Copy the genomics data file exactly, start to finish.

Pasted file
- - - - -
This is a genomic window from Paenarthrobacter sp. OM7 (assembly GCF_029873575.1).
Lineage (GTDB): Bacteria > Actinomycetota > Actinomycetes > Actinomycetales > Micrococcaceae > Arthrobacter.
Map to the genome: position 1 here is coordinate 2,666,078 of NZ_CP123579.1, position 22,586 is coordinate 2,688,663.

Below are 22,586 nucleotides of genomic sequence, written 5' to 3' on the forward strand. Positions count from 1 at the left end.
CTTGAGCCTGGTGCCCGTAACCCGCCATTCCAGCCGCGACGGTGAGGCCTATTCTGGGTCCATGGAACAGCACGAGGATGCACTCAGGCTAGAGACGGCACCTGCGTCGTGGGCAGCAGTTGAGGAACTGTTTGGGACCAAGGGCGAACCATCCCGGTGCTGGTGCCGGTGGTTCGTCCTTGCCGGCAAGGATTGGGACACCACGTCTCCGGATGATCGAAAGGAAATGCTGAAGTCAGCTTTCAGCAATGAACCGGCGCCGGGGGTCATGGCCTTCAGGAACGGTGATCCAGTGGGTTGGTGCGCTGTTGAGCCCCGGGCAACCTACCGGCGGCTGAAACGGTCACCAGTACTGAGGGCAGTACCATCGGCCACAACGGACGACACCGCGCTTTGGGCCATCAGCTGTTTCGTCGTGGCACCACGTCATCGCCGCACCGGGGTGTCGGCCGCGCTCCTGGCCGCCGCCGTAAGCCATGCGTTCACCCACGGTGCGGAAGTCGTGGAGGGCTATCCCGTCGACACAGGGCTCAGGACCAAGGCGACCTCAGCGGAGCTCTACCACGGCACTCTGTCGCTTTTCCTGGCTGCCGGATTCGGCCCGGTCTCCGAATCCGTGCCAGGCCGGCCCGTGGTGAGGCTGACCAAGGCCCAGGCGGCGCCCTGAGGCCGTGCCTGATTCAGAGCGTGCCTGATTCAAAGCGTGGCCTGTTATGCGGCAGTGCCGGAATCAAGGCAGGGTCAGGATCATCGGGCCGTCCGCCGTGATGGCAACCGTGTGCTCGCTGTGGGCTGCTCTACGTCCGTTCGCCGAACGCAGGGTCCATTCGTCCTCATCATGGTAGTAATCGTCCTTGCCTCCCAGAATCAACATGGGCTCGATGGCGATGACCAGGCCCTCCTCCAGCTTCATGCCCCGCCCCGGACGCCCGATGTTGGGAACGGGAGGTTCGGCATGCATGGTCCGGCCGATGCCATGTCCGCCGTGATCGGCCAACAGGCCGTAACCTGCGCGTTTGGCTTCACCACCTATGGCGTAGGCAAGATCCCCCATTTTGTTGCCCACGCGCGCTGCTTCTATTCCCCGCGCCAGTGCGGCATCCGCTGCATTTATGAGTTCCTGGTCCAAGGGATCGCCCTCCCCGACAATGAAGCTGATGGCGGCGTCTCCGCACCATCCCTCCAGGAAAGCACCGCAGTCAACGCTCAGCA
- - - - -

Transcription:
This is a genomic window from Paenarthrobacter sp. OM7 (assembly GCF_029873575.1).
Lineage (GTDB): Bacteria > Actinomycetota > Actinomycetes > Actinomycetales > Micrococcaceae > Arthrobacter.
Map to the genome: position 1 here is coordinate 2,666,078 of NZ_CP123579.1, position 22,586 is coordinate 2,688,663.

Below are 22,586 nucleotides of genomic sequence, written 5' to 3' on the forward strand. Positions count from 1 at the left end.
CTTGAGCCTGGTGCCCGTAACCCGCCATTCCAGCCGCGACGGTGAGGCCTATTCTGGGTCCATGGAACAGCACGAGGATGCACTCAGGCTAGAGACGGCACCTGCGTCGTGGGCAGCAGTTGAGGAACTGTTTGGGACCAAGGGCGAACCATCCCGGTGCTGGTGCCGGTGGTTCGTCCTTGCCGGCAAGGATTGGGACACCACGTCTCCGGATGATCGAAAGGAAATGCTGAAGTCAGCTTTCAGCAATGAACCGGCGCCGGGGGTCATGGCCTTCAGGAACGGTGATCCAGTGGGTTGGTGCGCTGTTGAGCCCCGGGCAACCTACCGGCGGCTGAAACGGTCACCAGTACTGAGGGCAGTACCATCGGCCACAACGGACGACACCGCGCTTTGGGCCATCAGCTGTTTCGTCGTGGCACCACGTCATCGCCGCACCGGGGTGTCGGCCGCGCTCCTGGCCGCCGCCGTAAGCCATGCGTTCACCCACGGTGCGGAAGTCGTGGAGGGCTATCCCGTCGACACAGGGCTCAGGACCAAGGCGACCTCAGCGGAGCTCTACCACGGCACTCTGTCGCTTTTCCTGGCTGCCGGATTCGGCCCGGTCTCCGAATCCGTGCCAGGCCGGCCCGTGGTGAGGCTGACCAAGGCCCAGGCGGCGCCCTGAGGCCGTGCCTGATTCAGAGCGTGCCTGATTCAAAGCGTGGCCTGTTATGCGGCAGTGCCGGAATCAAGGCAGGGTCAGGATCATCGGGCCGTCCGCCGTGATGGCAACCGTGTGCTCGCTGTGGGCTGCTCTACGTCCGTTCGCCGAACGCAGGGTCCATTCGTCCTCATCATGGTAGTAATCGTCCTTGCCTCCCAGAATCAACATGGGCTCGATGGCGATGACCAGGCCCTCCTCCAGCTTCATGCCCCGCCCCGGACGCCCGATGTTGGGAACGGGAGGTTCGGCATGCATGGTCCGGCCGATGCCATGTCCGCCGTGATCGGCCAACAGGCCGTAACCTGCGCGTTTGGCTTCACCACCTATGGCGTAGGCAAGATCCCCCATTTTGTTGCCCACGCGCGCTGCTTCTATTCCCCGCGCCAGTGCGGCATCCGCTGCATTTATGAGTTCCTGGTCCAAGGGATCGCCCTCCCCGACAATGAAGCTGATGGCGGCGTCTCCGCACCATCCCTCCAGGAAAGCACCGCAGTCAACGCTCAGCA